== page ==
Alexis Willis is among the newest recruits. Like the others, she had to learn the “Six Principles of Nonviolence” of the Rev. Martin Luther King Jr. before she could call herself a Peace Warrior.
The civil rights activist lived in the neighborhood in 1966 in an apartment just down the street. He chose that location to draw attention to segregation and extreme poverty — issues that persist there even today.
Willis, a freshman who trained in January, likes King’s first principle best: “Nonviolence is a way of life for courageous people.”
She admits that, as a child, she sometimes solved problems with her fists. But as the level of violence has escalated in her city, and she has matured, she has been drawn to “this life,” as the Peace Warriors sometimes call their pacifist practice.
Willis says her resolve to help her classmates “do better” was only solidified when, in April, her beloved 16-year-old cousin, Jaheim Wilson, was shot and killed as he walked with a friend in an alley near his Chicago home.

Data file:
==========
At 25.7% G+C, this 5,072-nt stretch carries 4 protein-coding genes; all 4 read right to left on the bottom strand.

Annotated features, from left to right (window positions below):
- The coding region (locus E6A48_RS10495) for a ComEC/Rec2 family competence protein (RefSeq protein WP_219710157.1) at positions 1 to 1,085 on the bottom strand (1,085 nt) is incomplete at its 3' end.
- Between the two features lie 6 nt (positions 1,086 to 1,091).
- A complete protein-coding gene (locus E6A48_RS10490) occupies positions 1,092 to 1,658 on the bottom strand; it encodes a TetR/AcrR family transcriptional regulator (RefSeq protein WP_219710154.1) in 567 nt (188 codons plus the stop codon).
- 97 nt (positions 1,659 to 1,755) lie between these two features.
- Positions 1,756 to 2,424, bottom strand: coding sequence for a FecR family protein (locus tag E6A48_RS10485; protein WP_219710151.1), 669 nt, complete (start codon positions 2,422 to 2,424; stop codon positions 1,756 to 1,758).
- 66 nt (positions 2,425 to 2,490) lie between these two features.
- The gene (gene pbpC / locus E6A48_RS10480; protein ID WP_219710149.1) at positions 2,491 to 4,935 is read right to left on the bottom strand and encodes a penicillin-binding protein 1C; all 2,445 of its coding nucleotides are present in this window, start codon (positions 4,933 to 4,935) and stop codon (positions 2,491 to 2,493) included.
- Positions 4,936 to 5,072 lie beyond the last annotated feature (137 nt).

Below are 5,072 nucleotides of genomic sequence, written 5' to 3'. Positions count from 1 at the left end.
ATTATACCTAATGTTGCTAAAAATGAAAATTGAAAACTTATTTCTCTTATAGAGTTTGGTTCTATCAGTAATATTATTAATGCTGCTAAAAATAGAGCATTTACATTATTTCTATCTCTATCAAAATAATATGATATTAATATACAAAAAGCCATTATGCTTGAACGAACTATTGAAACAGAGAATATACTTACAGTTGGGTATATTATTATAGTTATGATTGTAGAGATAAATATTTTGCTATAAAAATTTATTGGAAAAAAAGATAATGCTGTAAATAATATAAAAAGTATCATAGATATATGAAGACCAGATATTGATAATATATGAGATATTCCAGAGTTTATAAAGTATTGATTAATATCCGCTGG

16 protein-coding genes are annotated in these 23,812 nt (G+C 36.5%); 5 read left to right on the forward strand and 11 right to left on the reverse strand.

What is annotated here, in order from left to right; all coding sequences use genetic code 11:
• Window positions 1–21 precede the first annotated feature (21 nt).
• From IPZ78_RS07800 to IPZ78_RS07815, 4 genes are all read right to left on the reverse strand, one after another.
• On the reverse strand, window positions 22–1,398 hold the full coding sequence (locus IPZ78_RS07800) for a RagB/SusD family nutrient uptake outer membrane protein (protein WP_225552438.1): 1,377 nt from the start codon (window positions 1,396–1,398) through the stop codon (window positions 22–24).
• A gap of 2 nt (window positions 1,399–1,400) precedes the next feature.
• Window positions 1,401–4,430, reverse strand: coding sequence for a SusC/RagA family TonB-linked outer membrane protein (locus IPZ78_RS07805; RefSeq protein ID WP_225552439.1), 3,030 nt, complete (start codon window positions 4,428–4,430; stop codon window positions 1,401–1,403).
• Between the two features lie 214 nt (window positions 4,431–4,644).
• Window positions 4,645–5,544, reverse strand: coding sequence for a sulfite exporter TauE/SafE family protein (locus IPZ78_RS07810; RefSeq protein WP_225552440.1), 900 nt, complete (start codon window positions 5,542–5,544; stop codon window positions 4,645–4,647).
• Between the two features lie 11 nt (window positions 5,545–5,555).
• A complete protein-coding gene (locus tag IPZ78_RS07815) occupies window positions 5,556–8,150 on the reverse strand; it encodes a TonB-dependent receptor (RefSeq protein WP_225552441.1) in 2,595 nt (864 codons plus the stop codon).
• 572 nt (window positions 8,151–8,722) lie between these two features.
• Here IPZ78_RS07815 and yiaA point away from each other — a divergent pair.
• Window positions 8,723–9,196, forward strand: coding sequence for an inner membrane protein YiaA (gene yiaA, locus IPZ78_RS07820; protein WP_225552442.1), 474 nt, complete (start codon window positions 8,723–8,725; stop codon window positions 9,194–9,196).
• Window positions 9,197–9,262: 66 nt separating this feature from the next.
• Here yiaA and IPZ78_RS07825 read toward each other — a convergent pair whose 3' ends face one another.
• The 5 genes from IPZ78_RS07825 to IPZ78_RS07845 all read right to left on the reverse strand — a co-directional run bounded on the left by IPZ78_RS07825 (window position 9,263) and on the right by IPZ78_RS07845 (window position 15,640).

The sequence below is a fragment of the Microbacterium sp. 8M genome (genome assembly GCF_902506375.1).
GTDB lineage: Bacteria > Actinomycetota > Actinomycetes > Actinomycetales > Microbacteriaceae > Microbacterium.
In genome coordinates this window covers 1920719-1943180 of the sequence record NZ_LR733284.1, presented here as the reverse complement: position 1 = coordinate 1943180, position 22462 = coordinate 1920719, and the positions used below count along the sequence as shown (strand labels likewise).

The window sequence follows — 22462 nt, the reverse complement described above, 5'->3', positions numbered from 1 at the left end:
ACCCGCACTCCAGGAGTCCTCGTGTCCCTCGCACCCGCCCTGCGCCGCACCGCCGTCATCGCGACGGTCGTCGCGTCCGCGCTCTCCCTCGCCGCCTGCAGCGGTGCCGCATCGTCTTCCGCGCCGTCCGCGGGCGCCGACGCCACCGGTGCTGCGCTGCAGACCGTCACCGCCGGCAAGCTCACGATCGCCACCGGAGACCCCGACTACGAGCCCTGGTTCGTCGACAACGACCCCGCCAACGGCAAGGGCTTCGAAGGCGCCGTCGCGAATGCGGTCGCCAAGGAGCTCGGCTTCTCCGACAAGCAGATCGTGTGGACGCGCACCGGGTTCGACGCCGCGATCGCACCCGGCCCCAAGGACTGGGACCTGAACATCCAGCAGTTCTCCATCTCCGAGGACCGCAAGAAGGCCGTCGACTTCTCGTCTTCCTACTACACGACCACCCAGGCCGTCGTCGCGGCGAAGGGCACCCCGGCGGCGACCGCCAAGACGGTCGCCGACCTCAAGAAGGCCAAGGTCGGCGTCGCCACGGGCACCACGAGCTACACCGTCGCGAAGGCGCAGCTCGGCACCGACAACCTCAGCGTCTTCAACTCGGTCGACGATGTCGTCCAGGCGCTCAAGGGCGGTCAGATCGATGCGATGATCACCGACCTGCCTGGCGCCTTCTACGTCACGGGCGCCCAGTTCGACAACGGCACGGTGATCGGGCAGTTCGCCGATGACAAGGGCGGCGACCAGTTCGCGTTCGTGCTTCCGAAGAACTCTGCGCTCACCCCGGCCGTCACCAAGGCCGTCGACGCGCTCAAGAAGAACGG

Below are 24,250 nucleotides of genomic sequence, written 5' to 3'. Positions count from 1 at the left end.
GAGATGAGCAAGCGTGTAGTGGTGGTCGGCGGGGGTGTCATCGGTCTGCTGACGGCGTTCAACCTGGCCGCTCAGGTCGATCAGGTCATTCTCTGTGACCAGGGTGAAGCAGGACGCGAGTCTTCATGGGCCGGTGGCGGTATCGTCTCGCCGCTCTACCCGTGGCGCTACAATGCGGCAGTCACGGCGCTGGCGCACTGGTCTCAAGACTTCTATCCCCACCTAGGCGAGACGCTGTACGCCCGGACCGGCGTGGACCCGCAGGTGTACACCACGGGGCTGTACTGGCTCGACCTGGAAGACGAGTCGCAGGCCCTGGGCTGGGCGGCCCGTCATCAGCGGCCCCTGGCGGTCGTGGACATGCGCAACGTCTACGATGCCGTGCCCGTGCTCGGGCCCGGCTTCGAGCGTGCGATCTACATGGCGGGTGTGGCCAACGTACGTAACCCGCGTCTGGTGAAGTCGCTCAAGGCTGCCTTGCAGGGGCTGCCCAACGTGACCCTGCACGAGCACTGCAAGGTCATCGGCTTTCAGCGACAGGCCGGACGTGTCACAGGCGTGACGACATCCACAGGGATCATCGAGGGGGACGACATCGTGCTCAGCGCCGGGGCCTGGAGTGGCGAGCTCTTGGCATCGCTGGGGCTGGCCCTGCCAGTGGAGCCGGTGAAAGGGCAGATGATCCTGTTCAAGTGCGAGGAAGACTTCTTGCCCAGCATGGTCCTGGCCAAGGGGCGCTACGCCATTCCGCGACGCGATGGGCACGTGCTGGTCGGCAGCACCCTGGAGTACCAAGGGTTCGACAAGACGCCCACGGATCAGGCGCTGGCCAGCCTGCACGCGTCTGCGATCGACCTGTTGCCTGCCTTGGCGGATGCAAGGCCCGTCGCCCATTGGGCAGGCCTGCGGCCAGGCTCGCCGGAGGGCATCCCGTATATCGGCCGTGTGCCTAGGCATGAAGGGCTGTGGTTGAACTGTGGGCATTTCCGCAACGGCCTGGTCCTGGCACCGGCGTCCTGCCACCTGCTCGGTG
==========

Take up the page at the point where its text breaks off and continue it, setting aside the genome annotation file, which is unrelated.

“Nobody that’s 16 should have to die,” Willis says quietly.
Less than two weeks after her cousin’s death, she received her first Peace Warrior shirt with her name and an image of a large hand flashing a peace sign on the back.
“When you put on this shirt, you put on a target. People will test you,” Smith tells his students when first handing them their shirts.
Some students call them snitches or see them as meddling do-gooders. In recent years, Smith has had a harder time recruiting young men to join; unfortunate, since they are most often the victims of violence.
Alex King says he joined just because he wanted to wear the Peace Warriors shirt to school instead of the otherwise-required white polo. Soon, he came to see the group as family.
Speaking at the March for Our Lives, he shared the story of his nephew, Daishawn Moore, also 16, gunned down last May.
“Through my friends and colleagues, I found help to come up out of a dark place,” King told the crowd.
Full of rage and sorrow, he had planned to retaliate against his nephew’s killer until fellow Peace Warriors talked him out of it: “Everyone doesn’t have the same resources or support system as I was lucky to have.”
The alliance with Parkland unites the North Lawndale students with those from a different world — a wealthy and suburban one where shootings are far from the norm.